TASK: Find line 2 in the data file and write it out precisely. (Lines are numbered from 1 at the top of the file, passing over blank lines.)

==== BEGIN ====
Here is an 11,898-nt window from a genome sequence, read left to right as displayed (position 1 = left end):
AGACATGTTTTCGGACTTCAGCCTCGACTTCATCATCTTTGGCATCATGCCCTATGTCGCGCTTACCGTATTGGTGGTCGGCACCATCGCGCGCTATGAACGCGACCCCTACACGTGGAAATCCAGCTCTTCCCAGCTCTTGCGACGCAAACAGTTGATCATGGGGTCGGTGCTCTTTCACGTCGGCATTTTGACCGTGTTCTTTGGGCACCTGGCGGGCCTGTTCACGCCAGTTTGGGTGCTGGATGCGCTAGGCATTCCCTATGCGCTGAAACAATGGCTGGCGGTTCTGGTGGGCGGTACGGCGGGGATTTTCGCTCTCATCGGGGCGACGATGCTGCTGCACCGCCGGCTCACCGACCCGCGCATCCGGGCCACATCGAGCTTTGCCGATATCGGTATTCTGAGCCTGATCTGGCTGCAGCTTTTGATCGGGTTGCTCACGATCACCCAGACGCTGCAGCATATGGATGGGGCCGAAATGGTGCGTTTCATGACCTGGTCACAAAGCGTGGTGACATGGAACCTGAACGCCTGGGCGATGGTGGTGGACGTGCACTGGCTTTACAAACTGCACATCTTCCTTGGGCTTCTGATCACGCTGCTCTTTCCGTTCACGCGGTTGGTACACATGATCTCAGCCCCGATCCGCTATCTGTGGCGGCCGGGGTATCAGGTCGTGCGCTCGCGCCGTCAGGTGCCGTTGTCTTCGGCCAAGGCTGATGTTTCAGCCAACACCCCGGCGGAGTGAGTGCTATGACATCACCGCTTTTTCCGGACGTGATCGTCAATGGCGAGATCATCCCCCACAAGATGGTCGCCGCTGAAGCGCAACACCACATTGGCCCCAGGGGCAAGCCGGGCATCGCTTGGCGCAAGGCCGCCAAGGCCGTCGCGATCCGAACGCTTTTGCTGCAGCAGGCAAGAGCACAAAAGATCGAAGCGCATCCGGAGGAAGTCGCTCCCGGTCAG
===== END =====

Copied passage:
AGACATGTTTTCGGACTTCAGCCTCGACTTCATCATCTTTGGCATCATGCCCTATGTCGCGCTTACCGTATTGGTGGTCGGCACCATCGCGCGCTATGAACGCGACCCCTACACGTGGAAATCCAGCTCTTCCCAGCTCTTGCGACGCAAACAGTTGATCATGGGGTCGGTGCTCTTTCACGTCGGCATTTTGACCGTGTTCTTTGGGCACCTGGCGGGCCTGTTCACGCCAGTTTGGGTGCTGGATGCGCTAGGCATTCCCTATGCGCTGAAACAATGGCTGGCGGTTCTGGTGGGCGGTACGGCGGGGATTTTCGCTCTCATCGGGGCGACGATGCTGCTGCACCGCCGGCTCACCGACCCGCGCATCCGGGCCACATCGAGCTTTGCCGATATCGGTATTCTGAGCCTGATCTGGCTGCAGCTTTTGATCGGGTTGCTCACGATCACCCAGACGCTGCAGCATATGGATGGGGCCGAAATGGTGCGTTTCATGACCTGGTCACAAAGCGTGGTGACATGGAACCTGAACGCCTGGGCGATGGTGGTGGACGTGCACTGGCTTTACAAACTGCACATCTTCCTTGGGCTTCTGATCACGCTGCTCTTTCCGTTCACGCGGTTGGTACACATGATCTCAGCCCCGATCCGCTATCTGTGGCGGCCGGGGTATCAGGTCGTGCGCTCGCGCCGTCAGGTGCCGTTGTCTTCGGCCAAGGCTGATGTTTCAGCCAACACCCCGGCGGAGTGAGTGCTATGACATCACCGCTTTTTCCGGACGTGATCGTCAATGGCGAGATCATCCCCCACAAGATGGTCGCCGCTGAAGCGCAACACCACATTGGCCCCAGGGGCAAGCCGGGCATCGCTTGGCGCAAGGCCGCCAAGGCCGTCGCGATCCGAACGCTTTTGCTGCAGCAGGCAAGAGCACAAAAGATCGAAGCGCATCCGGAGGAAGTCGCTCCCGGTCAG